Word has been received, that, in celebration of the UN’s 70th
anniversary, 4U1UN will be activated as 4U70UN on Saturday 24 and Sunday
25 October. The operation by the UN ARC will be from the ground-level
garden area within the UNHQ complex in New York City and will be limited
to daylight hours. Satellite operation is included in the plans, but
time and equipment limitations will exist. Blockage from high rise
buildings toward the West is expected. Best passes will be to the East
of FN30as and North/South overhead. Possible satellites in view may be
AO-73, FO-29, AO-85, AO-7, SO-50, XW-2E and XW-2F. Note that 4U1UN is a
separate DXCC entity. See QRZ.COM for QSL info.
AMSAT’s Fox-1A is set to launch as part of the GRACE (Government Rideshare Advanced Concepts Experiment) auxillary payload on the NROL-55 mission October 8, 2015 from Vandenburg AFB on an Atlas V vehicle. The launch is scheduled for 5:49 AM PDT, with the NASA TV webcast starting at 5:29 AM PDT. NRO has released this factsheet about the mission: GRACE_CubeSat_FactSheet
There will be a briefing on October 7 to discuss the five NASA-sponsored CubeSats on this launch. This briefing will begin at 2 p.m. EDT (11 a.m. PDT) and will be broadcast via NASA TV and the NASA Website. The participants will be:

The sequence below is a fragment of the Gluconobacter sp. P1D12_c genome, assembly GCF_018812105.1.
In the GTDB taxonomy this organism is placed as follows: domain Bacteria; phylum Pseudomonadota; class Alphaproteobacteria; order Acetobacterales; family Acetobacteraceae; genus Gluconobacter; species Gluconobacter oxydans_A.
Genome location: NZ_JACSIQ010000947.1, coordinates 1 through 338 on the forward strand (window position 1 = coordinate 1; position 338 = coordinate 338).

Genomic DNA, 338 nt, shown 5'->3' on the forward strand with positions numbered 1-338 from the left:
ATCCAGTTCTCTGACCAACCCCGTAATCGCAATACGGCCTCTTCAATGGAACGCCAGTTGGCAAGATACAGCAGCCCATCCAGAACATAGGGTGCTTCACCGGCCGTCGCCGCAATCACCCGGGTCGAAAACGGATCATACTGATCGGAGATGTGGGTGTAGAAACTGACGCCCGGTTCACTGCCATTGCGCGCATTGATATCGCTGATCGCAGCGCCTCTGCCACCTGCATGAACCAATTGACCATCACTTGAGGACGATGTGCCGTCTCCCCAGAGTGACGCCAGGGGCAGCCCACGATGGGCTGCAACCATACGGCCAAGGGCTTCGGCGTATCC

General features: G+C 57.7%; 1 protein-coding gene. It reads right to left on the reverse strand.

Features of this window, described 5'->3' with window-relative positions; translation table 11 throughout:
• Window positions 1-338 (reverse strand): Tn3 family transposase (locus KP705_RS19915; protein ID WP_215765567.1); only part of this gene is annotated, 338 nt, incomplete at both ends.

Richard Welle, director, Microsatellite Systems department at The Aerospace Corporation
Tim Olson, principal investigator for BisonSat, Salish Kootenai College, Pablo, Montana
Morgan Johnson, team lead for the ARC CubeSat, University of Alaska, Fairbanks
Jerry Buxton, vice president, Engineering, for AMSAT Fox-1
Courtney Duncan, principal investigator for LMRST-Sat, NASA’s Jet Propulsion Laboratory, Pasadena, California
Keplerian Elements: We will provide the Keplerian elements (aka Keps or TLEs) to enable you to track Fox-1a as soon after launch as we get them (and are cleared to release them). The information will be placed on http://www.amsat.org/amsat/ftp/keps/current/nasabare.txt . We have no control over when we can release the information, although we hope it will be within hours of the satellite deployment.
Initial Commissioning Period: Initially the transponder will not be on and will not respond to uplinks. Please do not attempt to uplink while we check out the satellite and commission it. We will publicize when we have opened the transponder to general use. You should expect the checkout phase to last for a minimum of several days and possibly for several weeks.